- The Washington Times - Wednesday, May 27, 2009

Former House Speaker Newt Gingrich on Wednesday called President Obama’s choice for the U.S. Supreme Court a racist, suggesting on his Twitter feed that her comments on being a Latina woman should force her to withdraw from consideration.

The Republican made two comments Wednesday afternoon about Judge Sonia Sotomayor to the 344,548 followers on his feed.

“Imagine a judicial nominee said, ‘My experience as a white man makes me better than a Latina woman.’ New racism is no better than old racism,” Mr. Gingrich wrote on Twitter, which he uses regularly to discuss politics or promote his television appearances.

A Gingrich spokesman confirmed the comments had been posted by the Georgia Republican.

White House press secretary Robert Gibbs dismissed the remarks as coming from a “former lawmaker” and smacking of “partisan politics.”

“It is probably important for anybody involved in this debate to be exceedingly careful with the way in which they decide to describe different aspects of this impending confirmation,” Mr. Gibbs said when asked about the remarks.

It also highlights the politics surrounding the woman who would be the first Hispanic justice, as Republicans are treading carefully so as not to alienate the key voting bloc.

Mr. Gingrich’s remarks immediately rocketed around the blogosphere, generating hundreds of responses on Twitter and elsewhere within an hour. Some said they agreed, while many others blasted the former speaker with harsh words.

He followed it a few minutes later with: “White man racist nominee would be forced to withdraw. Latina woman racist should also withdraw.”

The former Republican speaker and frequent political commentator was referring to Judge Sotomayor’s 2001 speech at the University of California at Berkeley.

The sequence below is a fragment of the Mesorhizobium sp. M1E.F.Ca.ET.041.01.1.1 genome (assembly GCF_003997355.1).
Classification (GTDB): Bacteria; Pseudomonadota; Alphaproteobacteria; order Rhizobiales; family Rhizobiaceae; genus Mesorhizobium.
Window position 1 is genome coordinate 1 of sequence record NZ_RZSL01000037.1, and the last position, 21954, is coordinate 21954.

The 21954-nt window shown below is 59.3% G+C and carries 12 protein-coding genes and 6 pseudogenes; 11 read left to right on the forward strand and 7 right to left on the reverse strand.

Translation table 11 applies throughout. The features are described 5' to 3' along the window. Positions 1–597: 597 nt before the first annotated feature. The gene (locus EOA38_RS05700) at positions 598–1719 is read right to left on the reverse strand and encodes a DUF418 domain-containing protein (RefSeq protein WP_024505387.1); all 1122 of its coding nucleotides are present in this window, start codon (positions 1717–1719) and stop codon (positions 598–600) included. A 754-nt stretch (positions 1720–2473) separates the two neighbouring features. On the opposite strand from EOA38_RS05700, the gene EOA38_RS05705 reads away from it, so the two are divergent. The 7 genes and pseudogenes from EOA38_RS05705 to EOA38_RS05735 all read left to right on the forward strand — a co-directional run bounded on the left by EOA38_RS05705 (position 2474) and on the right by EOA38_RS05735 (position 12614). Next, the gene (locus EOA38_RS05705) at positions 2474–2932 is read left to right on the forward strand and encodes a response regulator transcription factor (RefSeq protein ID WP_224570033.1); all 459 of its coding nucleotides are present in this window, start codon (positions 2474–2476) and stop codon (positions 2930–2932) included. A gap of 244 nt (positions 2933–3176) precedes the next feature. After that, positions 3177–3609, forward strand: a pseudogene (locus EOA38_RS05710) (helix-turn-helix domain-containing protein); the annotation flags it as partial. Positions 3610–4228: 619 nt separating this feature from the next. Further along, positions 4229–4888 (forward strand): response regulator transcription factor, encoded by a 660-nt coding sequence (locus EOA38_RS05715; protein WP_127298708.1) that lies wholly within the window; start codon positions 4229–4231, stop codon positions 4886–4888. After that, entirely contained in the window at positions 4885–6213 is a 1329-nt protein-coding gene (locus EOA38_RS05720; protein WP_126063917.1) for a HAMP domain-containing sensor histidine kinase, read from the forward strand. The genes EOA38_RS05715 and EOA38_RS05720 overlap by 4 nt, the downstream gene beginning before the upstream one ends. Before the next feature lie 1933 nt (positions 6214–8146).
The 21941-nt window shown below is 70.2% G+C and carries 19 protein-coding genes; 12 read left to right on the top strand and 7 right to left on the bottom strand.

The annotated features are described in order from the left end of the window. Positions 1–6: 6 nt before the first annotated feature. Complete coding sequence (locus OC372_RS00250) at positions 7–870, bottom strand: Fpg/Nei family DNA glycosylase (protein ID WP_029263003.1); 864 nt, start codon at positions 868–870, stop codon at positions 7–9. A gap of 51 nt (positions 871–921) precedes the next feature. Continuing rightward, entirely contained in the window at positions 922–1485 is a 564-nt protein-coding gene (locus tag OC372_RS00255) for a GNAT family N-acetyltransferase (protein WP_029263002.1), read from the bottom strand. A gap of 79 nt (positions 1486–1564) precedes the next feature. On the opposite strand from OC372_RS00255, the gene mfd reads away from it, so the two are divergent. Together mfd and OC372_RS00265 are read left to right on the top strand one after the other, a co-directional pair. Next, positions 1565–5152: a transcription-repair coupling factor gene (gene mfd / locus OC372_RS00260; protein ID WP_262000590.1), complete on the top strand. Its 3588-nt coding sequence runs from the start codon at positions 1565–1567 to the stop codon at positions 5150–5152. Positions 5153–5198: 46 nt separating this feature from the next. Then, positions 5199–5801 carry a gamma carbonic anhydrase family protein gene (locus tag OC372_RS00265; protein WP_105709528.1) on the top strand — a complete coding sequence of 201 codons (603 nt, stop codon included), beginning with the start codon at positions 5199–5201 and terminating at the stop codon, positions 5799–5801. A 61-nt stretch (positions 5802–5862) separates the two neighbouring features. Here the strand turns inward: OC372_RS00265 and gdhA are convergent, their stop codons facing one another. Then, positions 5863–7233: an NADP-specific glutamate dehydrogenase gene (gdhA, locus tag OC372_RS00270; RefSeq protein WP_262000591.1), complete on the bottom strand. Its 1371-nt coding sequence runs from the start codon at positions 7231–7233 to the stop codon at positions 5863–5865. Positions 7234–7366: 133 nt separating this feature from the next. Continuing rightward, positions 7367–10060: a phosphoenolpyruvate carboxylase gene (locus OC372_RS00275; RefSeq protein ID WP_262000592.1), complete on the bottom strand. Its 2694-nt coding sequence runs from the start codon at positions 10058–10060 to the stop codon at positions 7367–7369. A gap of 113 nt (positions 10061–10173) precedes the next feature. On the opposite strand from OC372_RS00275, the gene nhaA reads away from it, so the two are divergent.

The woman Mr. Obama this week chose to replace retiring Supreme Court Justice David H. Souter said during the speech, “I would hope that a wise Latina woman with the richness of her experiences would more often than not reach a better conclusion than a white male who hasnt lived that life.”

She was making a broader point about diversity of experience as it relates to the law, but her comment has been fodder for critics of the impending nomination, and is likely to surface in the confirmation hearings that will take place in July.

Former Rep. Tom Tancredo, Colorado Republican, made similar remarks on MSNBC on Tuesday night.

“Im telling you she appears to be a racist,” he said. “She said things that are racist in any other context. That is exactly how we would portray it, and theres no one who would get on the Supreme Court saying a thing like that except for a Hispanic woman.”

Meanwhile, Mr. Gibbs told reporters Judge Sotomayor has begun outreach efforts on Capitol Hill. Mr. Gibbs said she had reached out to Senate Majority Leader Harry Reid of Nevada, Minority Leader Mitch McConnell of Kentucky, along with Democratic Judiciary Chairman Sen. Pat Leahy of Vermont and ranking Republican Sen. Jeff Sessions of Alabama.

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